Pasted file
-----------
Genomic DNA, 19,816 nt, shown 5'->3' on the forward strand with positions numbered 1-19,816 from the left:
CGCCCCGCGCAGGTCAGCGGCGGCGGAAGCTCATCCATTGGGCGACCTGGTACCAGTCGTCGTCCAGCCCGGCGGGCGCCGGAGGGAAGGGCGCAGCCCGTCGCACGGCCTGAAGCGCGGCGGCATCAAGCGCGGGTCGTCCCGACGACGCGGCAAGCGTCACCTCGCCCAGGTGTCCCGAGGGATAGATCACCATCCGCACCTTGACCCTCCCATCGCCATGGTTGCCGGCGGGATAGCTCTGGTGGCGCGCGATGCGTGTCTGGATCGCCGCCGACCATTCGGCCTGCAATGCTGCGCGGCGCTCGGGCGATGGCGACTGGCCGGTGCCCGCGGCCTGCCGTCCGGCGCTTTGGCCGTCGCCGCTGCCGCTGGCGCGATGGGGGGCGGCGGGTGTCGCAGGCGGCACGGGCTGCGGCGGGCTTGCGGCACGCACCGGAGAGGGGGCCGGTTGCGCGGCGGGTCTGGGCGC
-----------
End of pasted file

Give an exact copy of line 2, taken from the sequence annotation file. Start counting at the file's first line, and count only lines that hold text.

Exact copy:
CGCCCCGCGCAGGTCAGCGGCGGCGGAAGCTCATCCATTGGGCGACCTGGTACCAGTCGTCGTCCAGCCCGGCGGGCGCCGGAGGGAAGGGCGCAGCCCGTCGCACGGCCTGAAGCGCGGCGGCATCAAGCGCGGGTCGTCCCGACGACGCGGCAAGCGTCACCTCGCCCAGGTGTCCCGAGGGATAGATCACCATCCGCACCTTGACCCTCCCATCGCCATGGTTGCCGGCGGGATAGCTCTGGTGGCGCGCGATGCGTGTCTGGATCGCCGCCGACCATTCGGCCTGCAATGCTGCGCGGCGCTCGGGCGATGGCGACTGGCCGGTGCCCGCGGCCTGCCGTCCGGCGCTTTGGCCGTCGCCGCTGCCGCTGGCGCGATGGGGGGCGGCGGGTGTCGCAGGCGGCACGGGCTGCGGCGGGCTTGCGGCACGCACCGGAGAGGGGGCCGGTTGCGCGGCGGGTCTGGGCGC